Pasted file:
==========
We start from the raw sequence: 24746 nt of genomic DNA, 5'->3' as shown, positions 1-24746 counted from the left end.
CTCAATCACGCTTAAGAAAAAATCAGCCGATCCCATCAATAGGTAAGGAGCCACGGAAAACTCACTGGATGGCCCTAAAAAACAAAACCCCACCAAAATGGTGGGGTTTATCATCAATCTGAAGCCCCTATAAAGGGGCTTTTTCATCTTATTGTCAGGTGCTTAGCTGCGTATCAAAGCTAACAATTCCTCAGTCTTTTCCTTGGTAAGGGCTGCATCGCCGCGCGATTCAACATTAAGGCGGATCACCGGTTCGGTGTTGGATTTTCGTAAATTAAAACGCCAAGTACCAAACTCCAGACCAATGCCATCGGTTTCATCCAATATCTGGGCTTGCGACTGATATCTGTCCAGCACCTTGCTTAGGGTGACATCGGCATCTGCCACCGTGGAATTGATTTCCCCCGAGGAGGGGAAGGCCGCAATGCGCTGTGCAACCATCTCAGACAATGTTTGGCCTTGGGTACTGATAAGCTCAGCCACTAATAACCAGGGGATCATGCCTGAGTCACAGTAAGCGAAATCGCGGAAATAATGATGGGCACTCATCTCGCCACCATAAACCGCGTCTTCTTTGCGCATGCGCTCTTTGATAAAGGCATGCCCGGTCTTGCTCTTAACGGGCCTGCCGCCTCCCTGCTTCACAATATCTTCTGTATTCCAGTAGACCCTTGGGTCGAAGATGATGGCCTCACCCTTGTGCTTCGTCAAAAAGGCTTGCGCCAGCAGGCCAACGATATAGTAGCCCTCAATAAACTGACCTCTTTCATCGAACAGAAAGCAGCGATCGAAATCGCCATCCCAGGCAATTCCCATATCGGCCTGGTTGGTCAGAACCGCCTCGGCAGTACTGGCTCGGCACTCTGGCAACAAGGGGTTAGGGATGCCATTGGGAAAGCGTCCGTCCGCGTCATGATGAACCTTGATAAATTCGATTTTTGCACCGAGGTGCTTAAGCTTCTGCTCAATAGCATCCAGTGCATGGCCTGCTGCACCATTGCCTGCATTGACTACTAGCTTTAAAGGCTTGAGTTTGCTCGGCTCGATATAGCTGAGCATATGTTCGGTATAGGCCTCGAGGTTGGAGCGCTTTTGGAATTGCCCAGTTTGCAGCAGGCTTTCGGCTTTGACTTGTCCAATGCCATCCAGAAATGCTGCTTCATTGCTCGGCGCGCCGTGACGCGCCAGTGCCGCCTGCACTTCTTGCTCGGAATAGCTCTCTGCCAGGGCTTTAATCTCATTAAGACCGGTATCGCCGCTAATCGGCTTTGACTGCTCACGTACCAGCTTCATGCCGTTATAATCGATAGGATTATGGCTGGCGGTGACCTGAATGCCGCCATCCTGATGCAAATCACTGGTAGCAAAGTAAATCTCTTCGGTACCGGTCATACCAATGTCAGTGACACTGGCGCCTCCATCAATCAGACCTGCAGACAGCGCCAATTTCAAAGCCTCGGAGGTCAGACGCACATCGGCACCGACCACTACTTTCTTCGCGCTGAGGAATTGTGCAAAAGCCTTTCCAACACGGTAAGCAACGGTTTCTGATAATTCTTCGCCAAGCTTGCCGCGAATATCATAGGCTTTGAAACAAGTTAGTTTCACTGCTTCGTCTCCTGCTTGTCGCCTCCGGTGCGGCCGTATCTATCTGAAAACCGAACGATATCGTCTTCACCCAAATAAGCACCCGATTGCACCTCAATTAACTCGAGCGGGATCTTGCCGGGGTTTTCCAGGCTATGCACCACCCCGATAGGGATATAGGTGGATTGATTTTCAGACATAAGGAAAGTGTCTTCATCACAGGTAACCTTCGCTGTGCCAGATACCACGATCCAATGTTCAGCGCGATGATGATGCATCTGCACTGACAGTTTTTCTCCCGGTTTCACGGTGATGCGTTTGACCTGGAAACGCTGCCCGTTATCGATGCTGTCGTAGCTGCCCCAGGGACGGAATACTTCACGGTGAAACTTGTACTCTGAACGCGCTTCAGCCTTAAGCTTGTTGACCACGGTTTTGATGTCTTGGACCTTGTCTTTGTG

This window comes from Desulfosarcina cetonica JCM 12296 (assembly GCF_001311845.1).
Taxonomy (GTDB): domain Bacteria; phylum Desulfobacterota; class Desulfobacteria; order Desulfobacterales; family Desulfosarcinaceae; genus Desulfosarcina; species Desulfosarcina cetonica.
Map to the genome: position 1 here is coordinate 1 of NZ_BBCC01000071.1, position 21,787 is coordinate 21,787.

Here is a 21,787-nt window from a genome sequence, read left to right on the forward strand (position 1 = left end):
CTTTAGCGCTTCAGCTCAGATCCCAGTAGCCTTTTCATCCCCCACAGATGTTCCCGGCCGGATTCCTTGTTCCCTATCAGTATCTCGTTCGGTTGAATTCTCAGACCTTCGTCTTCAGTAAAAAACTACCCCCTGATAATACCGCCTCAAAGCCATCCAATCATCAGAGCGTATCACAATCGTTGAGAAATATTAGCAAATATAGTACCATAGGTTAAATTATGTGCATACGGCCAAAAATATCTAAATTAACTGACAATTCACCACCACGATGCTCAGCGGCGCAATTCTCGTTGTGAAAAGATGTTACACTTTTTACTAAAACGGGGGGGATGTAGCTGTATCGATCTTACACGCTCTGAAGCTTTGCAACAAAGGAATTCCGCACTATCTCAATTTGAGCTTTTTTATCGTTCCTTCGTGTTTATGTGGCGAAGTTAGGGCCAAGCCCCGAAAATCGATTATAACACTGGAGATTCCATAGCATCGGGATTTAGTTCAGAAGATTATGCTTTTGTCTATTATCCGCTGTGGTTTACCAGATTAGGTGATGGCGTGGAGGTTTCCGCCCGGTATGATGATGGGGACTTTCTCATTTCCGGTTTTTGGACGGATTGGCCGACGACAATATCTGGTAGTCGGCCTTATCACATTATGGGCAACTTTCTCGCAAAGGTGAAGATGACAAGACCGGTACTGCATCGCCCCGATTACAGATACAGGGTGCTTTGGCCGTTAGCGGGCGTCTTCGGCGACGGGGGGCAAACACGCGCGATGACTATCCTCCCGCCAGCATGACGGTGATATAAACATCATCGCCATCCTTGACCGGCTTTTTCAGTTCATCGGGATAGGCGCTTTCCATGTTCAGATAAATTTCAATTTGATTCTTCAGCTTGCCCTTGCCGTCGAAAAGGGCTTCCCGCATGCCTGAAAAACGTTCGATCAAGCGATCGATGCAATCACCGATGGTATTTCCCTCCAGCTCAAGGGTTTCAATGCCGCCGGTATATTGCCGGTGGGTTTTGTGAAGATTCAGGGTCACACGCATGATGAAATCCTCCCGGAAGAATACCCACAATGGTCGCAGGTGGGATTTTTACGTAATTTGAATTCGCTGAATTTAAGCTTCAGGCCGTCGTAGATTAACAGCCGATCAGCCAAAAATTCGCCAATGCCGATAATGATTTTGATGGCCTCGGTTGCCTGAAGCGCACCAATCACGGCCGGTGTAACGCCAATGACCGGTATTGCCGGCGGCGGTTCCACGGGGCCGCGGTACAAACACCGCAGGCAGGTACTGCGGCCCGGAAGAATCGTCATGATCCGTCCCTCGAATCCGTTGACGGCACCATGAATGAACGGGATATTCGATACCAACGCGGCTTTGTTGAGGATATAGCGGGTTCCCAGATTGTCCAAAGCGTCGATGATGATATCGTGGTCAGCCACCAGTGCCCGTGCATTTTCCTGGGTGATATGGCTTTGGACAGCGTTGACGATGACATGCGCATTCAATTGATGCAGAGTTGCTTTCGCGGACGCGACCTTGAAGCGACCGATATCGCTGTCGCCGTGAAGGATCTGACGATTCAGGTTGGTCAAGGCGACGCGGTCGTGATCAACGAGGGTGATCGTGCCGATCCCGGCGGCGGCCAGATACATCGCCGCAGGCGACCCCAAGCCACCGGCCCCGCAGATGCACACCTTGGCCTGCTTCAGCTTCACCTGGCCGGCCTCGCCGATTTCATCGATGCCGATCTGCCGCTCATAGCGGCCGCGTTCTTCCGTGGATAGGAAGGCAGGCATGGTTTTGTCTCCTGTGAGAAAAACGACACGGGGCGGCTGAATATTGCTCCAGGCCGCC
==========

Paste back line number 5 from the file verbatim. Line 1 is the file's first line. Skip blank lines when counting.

Map to the genome: position 1 here is coordinate 1 of NZ_BBCC01000071.1, position 21,787 is coordinate 21,787.